You can also buy them in parts. From stuffed PCB’s to complete kits with “some assembly required”. There is also quite a lot of different offerings for the handles and 24V cord, and those also vary significantly in quality. Don’t just go for the cheapest, but do a bit of research first.

    1. The T12 doesn’t really have a shorter distance to the tip from the handle than the TS100. It looks like common, shorter T12 tips come ~3″ out from the handle, which just about matches the most common TS100-style tips (the TS100 might be a few mm shorter, but I don’t have a T12 to measure). It does look like the T12-style tips are a bit cheaper, though, which is nice.

      I’d rather not have an STM32 clone, though, they often have small differences, especially in memory architecture (I know the GD32, for example, has faster memory fetches than the STM32, but at least it’s honest that it’s a clone rather than pretending to be legit), that often cause dev environments and flash tools to not work quite right and require a bunch of fiddling, or worse yet, bugsif your software depends on tightly timed instruction cycles. I’d rather have a BL706 (what’s in the Pinecil V2), you know what you get and the toolchain will just work.

      I personally love not having my iron tied to a base station. It still fits very nicely within my hand, it’s one less thing to lug around, and I can use a 10′ long cable if I want. It’s also super convenient to be able to go somewhere with a 65W USB PD brick and be able to solder on-site (apartment garage, RC plane field, etc.). To each their own, though.

      I also know that if I buy a pinecil, it comes from Pine64 for $25. No need to do a bunch of research on brands, make sure it’s not a knockoff of the brand I want, make sure it wasn’t swapped out in fulfillment (looking at you, Amazon), etc.

      1. Pinecil also seems like a nice and trustworthy product.

        About the STM32 clones… there are some 8 to 10 chinese manufacturers of (mostly) “compatibles”, and whenever an aliexpress store claims to ship an STM32, but deliver something else (and especially when they changed the chip markings) it is an instant negative review for being dishonest. However, if they do not lie about the chip and it’s one of the alternatives, then I’m still willing to at least consider the product, especially if it has a link to a website with a source code repository.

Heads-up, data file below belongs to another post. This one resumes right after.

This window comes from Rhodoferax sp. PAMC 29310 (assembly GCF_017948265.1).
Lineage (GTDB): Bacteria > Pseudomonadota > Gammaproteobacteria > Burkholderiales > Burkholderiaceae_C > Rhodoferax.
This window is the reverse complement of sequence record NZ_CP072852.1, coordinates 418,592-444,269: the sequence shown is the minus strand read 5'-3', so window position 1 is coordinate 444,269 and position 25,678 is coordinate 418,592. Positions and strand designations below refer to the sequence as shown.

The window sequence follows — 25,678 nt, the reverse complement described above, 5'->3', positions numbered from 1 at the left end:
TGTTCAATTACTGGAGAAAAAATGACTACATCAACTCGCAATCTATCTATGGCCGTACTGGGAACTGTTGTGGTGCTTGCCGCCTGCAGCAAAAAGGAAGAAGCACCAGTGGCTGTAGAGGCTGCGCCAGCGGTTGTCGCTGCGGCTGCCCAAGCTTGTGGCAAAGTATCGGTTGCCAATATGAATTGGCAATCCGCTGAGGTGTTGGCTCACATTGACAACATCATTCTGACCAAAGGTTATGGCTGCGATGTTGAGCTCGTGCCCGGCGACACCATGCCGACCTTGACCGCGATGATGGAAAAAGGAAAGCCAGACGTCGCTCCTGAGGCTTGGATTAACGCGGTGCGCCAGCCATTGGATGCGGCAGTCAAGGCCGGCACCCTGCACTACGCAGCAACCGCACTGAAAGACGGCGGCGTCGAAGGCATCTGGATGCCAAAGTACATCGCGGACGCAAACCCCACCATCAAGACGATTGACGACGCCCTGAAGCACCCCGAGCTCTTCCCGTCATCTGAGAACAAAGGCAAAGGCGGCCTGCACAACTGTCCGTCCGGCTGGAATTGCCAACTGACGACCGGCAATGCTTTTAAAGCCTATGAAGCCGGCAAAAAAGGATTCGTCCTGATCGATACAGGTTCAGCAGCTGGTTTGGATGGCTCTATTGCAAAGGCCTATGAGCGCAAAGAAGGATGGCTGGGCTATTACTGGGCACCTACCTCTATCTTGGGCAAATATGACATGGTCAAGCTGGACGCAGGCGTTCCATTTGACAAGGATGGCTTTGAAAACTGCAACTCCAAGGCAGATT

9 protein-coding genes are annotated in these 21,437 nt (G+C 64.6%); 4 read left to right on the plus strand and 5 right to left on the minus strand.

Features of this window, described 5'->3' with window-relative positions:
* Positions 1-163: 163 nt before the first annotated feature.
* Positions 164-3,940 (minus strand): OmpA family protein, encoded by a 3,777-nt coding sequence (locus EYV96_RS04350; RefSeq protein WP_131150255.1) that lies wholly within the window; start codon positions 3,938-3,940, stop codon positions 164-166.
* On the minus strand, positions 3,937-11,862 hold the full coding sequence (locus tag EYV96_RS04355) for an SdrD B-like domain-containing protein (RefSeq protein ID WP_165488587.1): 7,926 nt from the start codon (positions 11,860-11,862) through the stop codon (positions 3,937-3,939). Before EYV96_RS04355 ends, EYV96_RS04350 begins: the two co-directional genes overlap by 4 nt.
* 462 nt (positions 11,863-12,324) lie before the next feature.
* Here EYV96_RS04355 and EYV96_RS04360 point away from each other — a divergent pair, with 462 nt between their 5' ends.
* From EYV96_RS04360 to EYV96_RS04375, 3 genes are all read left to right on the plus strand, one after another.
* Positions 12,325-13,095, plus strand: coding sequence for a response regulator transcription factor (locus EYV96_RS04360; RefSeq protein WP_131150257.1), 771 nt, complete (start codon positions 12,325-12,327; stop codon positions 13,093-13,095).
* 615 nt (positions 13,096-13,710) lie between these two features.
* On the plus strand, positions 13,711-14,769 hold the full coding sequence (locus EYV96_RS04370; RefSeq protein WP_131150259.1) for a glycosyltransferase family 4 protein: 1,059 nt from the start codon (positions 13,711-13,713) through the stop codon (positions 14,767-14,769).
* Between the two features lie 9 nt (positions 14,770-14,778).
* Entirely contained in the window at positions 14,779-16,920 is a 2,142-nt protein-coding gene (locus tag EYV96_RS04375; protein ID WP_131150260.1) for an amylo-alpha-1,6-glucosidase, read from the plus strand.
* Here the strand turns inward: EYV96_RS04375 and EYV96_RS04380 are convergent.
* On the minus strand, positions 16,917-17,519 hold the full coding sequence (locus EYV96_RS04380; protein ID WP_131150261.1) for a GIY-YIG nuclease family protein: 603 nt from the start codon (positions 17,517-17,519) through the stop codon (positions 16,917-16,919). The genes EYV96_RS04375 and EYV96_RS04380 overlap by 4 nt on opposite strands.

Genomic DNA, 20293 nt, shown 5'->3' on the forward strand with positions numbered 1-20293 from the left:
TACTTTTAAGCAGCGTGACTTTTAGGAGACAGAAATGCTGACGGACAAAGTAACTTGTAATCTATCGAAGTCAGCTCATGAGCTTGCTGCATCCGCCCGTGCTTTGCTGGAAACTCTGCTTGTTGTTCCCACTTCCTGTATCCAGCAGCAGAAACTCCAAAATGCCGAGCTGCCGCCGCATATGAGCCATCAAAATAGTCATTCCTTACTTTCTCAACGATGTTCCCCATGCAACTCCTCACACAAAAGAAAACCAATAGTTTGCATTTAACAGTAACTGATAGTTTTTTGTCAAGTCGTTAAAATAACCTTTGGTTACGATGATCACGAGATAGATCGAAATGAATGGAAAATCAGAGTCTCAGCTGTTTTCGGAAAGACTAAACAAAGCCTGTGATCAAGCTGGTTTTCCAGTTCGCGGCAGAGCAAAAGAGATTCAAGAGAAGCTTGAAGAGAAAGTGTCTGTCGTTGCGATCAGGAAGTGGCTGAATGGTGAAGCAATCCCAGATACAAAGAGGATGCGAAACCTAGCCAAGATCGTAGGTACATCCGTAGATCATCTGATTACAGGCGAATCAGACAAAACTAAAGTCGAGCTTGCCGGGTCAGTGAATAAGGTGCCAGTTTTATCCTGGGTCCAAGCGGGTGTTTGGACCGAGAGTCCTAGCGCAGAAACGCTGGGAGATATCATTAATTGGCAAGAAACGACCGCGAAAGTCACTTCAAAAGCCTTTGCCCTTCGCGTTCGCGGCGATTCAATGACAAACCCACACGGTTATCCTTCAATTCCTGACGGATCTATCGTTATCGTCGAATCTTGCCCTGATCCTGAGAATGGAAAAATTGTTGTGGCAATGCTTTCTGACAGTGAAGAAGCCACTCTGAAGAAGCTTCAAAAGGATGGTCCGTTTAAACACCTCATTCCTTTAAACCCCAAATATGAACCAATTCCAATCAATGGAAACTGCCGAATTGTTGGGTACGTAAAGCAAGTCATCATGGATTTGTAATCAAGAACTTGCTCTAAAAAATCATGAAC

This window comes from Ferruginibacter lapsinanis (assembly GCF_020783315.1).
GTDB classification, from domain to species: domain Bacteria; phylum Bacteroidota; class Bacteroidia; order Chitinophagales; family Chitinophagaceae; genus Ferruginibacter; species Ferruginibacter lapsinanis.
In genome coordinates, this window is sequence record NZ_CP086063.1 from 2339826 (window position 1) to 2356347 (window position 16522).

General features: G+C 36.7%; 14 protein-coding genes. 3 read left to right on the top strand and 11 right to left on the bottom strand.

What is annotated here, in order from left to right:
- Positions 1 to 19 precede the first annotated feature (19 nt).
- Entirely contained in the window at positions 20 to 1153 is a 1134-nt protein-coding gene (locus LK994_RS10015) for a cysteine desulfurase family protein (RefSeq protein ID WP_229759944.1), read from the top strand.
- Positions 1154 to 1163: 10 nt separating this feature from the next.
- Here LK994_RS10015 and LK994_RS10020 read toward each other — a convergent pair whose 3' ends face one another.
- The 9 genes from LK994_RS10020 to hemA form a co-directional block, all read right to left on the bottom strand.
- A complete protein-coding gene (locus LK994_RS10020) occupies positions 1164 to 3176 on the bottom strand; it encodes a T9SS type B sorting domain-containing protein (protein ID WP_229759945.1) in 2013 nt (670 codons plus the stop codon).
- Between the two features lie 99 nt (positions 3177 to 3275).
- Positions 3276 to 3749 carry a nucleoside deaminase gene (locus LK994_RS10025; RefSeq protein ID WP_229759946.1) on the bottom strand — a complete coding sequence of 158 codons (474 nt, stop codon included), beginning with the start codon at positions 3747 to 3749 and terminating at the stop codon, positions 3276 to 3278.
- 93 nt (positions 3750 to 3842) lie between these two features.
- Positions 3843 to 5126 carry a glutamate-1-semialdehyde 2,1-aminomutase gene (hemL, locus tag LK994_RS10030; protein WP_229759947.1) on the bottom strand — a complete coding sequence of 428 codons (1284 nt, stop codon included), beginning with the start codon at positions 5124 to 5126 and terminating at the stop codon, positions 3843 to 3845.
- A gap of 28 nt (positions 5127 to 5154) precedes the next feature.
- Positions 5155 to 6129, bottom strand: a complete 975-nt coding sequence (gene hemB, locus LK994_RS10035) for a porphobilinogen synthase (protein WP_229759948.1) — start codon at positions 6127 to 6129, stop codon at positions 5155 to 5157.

For my own projects I do not bother at all with the clones. STM32 is already complex enough, and I have no interest in wasting endless hours for figuring out bugs due to incompatibilities.

        As for tip stickout…
        It varies a lot on the handle design for the T12, while for both the TS100 and the Pinecil it is pretty much determined by the very thick collar around the tip.
        For the T12 I’ve seen handles where handle has a “tube extension” on the front for a finger grip that goes closer to the tip then the “locking ring bump”.

        And sure, TS80 / TS100 / Pincecil have a clear advantage when portability is an issue. You can combine it with almost any RC accu-pack, while when you have a separate controller you can easily exchange the whole handle and use different tips altogether. Maybe even a C245.
        As long as the software is open sourced it’s relatively easy to change PID parameters or thermocouple type and calibration.

        In the end, it’s different products for people with different tastes

    2. What do you mean with ‘not a lot of tips’? I bought 8 additional different sizes from pine64 and thus now have 9 differently sized tips.

      Also, I picked up the short ones, which are about half the length. They could still make them a bit shorter IMO, but you also want some thermal mass …

  2. “My daddy always said, ‘When you want to insert a nail into a piece of wood, don’t do anything fancy or glamorous. Just take the darn hammer and hit the sob until it’s in.'”
    ~Captain Church

  3. “For anyone with a modern smart soldering iron [..]”
    A smart soldering station.. Okay. But why exactly?
    Is it smart in order to compensate for the operator? ;)